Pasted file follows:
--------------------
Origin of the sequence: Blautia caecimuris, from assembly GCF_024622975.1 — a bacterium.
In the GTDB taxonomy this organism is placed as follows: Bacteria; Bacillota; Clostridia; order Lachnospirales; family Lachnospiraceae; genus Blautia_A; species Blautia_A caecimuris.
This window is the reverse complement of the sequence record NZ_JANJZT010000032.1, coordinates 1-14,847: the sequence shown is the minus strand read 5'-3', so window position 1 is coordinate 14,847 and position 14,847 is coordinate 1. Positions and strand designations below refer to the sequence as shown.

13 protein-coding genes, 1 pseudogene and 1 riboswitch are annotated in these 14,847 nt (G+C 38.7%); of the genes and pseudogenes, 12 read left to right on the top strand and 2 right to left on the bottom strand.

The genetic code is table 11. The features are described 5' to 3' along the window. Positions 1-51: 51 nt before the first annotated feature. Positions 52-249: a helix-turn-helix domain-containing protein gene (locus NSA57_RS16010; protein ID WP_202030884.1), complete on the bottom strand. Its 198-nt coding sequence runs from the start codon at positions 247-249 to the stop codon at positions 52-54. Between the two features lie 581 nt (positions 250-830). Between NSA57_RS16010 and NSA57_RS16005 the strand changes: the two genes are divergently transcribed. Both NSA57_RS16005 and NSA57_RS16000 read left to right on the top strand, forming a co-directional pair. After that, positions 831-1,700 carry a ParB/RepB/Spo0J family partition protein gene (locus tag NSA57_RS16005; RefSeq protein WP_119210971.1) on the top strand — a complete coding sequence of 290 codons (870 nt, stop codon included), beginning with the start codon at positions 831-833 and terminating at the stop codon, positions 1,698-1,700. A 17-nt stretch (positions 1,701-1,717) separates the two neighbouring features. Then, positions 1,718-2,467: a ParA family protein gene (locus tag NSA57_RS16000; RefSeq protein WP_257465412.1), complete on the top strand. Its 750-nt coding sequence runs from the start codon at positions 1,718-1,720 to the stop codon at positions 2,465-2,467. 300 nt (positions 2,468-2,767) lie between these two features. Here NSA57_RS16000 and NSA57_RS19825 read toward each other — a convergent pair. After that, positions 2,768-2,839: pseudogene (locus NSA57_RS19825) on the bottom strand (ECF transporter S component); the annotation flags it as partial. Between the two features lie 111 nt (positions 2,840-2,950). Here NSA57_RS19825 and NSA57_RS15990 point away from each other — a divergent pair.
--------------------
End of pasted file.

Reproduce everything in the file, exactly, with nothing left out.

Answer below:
Origin of the sequence: Blautia caecimuris, from assembly GCF_024622975.1 — a bacterium.
In the GTDB taxonomy this organism is placed as follows: Bacteria; Bacillota; Clostridia; order Lachnospirales; family Lachnospiraceae; genus Blautia_A; species Blautia_A caecimuris.
This window is the reverse complement of the sequence record NZ_JANJZT010000032.1, coordinates 1-14,847: the sequence shown is the minus strand read 5'-3', so window position 1 is coordinate 14,847 and position 14,847 is coordinate 1. Positions and strand designations below refer to the sequence as shown.

13 protein-coding genes, 1 pseudogene and 1 riboswitch are annotated in these 14,847 nt (G+C 38.7%); of the genes and pseudogenes, 12 read left to right on the top strand and 2 right to left on the bottom strand.

The genetic code is table 11. The features are described 5' to 3' along the window. Positions 1-51: 51 nt before the first annotated feature. Positions 52-249: a helix-turn-helix domain-containing protein gene (locus NSA57_RS16010; protein ID WP_202030884.1), complete on the bottom strand. Its 198-nt coding sequence runs from the start codon at positions 247-249 to the stop codon at positions 52-54. Between the two features lie 581 nt (positions 250-830). Between NSA57_RS16010 and NSA57_RS16005 the strand changes: the two genes are divergently transcribed. Both NSA57_RS16005 and NSA57_RS16000 read left to right on the top strand, forming a co-directional pair. After that, positions 831-1,700 carry a ParB/RepB/Spo0J family partition protein gene (locus tag NSA57_RS16005; RefSeq protein WP_119210971.1) on the top strand — a complete coding sequence of 290 codons (870 nt, stop codon included), beginning with the start codon at positions 831-833 and terminating at the stop codon, positions 1,698-1,700. A 17-nt stretch (positions 1,701-1,717) separates the two neighbouring features. Then, positions 1,718-2,467: a ParA family protein gene (locus tag NSA57_RS16000; RefSeq protein WP_257465412.1), complete on the top strand. Its 750-nt coding sequence runs from the start codon at positions 1,718-1,720 to the stop codon at positions 2,465-2,467. 300 nt (positions 2,468-2,767) lie between these two features. Here NSA57_RS16000 and NSA57_RS19825 read toward each other — a convergent pair. After that, positions 2,768-2,839: pseudogene (locus NSA57_RS19825) on the bottom strand (ECF transporter S component); the annotation flags it as partial. Between the two features lie 111 nt (positions 2,840-2,950). Here NSA57_RS19825 and NSA57_RS15990 point away from each other — a divergent pair.